Giles is an English artist living in Hong Kong & Zhuhai, China. Born in Bristol / England in 1977, he began painting at an early age and has studied painting and sculpture extensively in France and Cardiff under the famous UK landscape painter Terry Setch and is inspired by painters such as Chirico, Dali and Magritte.
A look at all the things needed to live in China.
Started out as a simple commission for a special person I think of alot, this vase of flowers uses more techniques combining soft tones with thick managed flecks of paint.
Interview with the Zhuhai based magazine, 4 page interview in 2010.
Samues Leung and Gallery by the Harbour, 2 week group exhibition over June 2010.
It took a while, but I managed to create the same painting using a touch of surrealism and realistic scenery.
Again based on the scenery near the Ferry Port in Zhuhai. The famous sculpture is now huge looking over the tiny people on the rocks.
Based again on the interesting rock formations in Zhuhai, the piece combines a woman, seethrough with a wine spill.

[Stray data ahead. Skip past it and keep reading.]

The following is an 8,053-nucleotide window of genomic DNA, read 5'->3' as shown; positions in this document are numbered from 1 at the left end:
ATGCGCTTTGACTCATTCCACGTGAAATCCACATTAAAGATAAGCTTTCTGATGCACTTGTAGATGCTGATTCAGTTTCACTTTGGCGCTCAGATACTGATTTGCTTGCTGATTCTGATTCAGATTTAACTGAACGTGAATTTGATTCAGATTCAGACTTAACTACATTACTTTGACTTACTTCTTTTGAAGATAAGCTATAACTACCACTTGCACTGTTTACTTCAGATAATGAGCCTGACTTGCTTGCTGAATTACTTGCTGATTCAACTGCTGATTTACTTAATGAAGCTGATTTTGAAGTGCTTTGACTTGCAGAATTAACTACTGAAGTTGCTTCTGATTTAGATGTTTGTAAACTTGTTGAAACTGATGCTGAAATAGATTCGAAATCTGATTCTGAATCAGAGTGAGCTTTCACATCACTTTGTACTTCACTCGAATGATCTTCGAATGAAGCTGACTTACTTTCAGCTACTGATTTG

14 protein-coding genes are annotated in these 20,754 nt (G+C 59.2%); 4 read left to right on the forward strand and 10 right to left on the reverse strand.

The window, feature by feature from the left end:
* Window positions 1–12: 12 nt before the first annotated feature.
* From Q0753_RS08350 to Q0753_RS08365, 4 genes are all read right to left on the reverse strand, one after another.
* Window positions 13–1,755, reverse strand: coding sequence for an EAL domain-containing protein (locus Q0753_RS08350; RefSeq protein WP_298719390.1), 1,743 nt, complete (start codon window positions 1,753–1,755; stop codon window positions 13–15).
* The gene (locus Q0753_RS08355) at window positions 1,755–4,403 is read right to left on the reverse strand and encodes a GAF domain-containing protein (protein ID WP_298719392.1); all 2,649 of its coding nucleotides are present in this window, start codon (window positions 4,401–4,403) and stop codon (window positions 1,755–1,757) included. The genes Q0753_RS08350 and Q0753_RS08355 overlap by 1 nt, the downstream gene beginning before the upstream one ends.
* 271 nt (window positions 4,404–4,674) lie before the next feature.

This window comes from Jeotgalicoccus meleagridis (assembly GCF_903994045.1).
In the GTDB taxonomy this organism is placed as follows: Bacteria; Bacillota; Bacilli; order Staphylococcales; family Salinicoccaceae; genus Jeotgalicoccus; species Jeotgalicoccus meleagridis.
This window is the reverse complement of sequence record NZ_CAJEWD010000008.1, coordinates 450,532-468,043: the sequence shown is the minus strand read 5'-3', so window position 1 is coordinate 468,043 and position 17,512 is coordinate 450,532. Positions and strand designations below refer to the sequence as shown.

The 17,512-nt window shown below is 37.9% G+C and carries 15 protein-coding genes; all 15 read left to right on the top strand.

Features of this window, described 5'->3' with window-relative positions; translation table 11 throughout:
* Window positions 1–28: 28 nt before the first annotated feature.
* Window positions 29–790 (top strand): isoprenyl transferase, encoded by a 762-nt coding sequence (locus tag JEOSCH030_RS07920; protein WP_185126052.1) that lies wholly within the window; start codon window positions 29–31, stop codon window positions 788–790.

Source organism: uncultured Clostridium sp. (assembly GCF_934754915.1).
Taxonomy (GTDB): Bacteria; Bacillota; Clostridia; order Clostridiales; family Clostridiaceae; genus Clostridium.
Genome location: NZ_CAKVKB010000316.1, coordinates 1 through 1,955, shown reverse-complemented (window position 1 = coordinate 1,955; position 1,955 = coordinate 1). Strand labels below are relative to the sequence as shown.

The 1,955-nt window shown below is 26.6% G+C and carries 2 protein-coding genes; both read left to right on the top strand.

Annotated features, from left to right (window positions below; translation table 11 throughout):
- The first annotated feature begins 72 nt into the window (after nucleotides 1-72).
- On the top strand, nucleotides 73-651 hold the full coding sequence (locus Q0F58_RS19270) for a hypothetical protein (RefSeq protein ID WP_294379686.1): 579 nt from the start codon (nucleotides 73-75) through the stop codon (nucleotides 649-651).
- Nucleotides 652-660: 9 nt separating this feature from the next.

Based on Zhuhai’s famous rocks near the Zhuhai Ferry port, I attempted to paint the hundreds of rocks near the shore. Whilst staring at the shapes, I thought I spotted the shape of a woman, the bent knee in the top left, body and face…so if you look at the image closely you can see the lines of a woman laying down.
Showcasing my skills of Rembrandt style painting using layers of dark washes.
Round up of all web interviews and mentions that have taken place on the Internet.
Interview with HK Magazine discussing briefly my artwork and influences.
Samues Leung and the State of the Arts Gallery held a 2 week solo exhibition over January 2010.
Features interpretations from Zhuhai such as the famous Fisher Girl, rocks and the landscape view of Macau in the distance. There is an outline of the map of China, inspired by Chinese artist Zhou Jin Hua.
There is no hidden imagery or thought provoking meaning in this picture, as the artist wanted show the view of China’s roots and was inspired by the ancient buildings in Shanghai.
The nude woman harks back to a classical age of romanticising painting. The woman’s features are hidden and she is looking at a series of stacked boxes which replicate an outline of her image.